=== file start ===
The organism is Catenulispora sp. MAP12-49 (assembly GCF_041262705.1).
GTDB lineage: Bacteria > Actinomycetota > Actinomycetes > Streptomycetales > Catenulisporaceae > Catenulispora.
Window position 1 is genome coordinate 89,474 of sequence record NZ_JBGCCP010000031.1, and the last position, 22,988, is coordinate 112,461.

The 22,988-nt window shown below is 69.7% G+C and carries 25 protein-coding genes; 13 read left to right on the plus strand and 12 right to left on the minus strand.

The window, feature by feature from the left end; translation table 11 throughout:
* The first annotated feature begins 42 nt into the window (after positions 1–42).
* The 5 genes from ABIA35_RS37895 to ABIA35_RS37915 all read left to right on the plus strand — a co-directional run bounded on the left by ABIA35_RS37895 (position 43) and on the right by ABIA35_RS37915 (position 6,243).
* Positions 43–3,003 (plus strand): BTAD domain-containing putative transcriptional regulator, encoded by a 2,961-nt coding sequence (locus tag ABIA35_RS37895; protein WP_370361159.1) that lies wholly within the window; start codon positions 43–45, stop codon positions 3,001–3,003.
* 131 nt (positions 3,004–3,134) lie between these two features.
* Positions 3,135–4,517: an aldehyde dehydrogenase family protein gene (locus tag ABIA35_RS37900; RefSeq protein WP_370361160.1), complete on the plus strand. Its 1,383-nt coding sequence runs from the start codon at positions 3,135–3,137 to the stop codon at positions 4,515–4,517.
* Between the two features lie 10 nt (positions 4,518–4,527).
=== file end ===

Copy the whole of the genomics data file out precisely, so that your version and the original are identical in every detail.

The organism is Catenulispora sp. MAP12-49 (assembly GCF_041262705.1).
GTDB lineage: Bacteria > Actinomycetota > Actinomycetes > Streptomycetales > Catenulisporaceae > Catenulispora.
Window position 1 is genome coordinate 89,474 of sequence record NZ_JBGCCP010000031.1, and the last position, 22,988, is coordinate 112,461.

The 22,988-nt window shown below is 69.7% G+C and carries 25 protein-coding genes; 13 read left to right on the plus strand and 12 right to left on the minus strand.

The window, feature by feature from the left end; translation table 11 throughout:
* The first annotated feature begins 42 nt into the window (after positions 1–42).
* The 5 genes from ABIA35_RS37895 to ABIA35_RS37915 all read left to right on the plus strand — a co-directional run bounded on the left by ABIA35_RS37895 (position 43) and on the right by ABIA35_RS37915 (position 6,243).
* Positions 43–3,003 (plus strand): BTAD domain-containing putative transcriptional regulator, encoded by a 2,961-nt coding sequence (locus tag ABIA35_RS37895; protein WP_370361159.1) that lies wholly within the window; start codon positions 43–45, stop codon positions 3,001–3,003.
* 131 nt (positions 3,004–3,134) lie between these two features.
* Positions 3,135–4,517: an aldehyde dehydrogenase family protein gene (locus tag ABIA35_RS37900; RefSeq protein WP_370361160.1), complete on the plus strand. Its 1,383-nt coding sequence runs from the start codon at positions 3,135–3,137 to the stop codon at positions 4,515–4,517.
* Between the two features lie 10 nt (positions 4,518–4,527).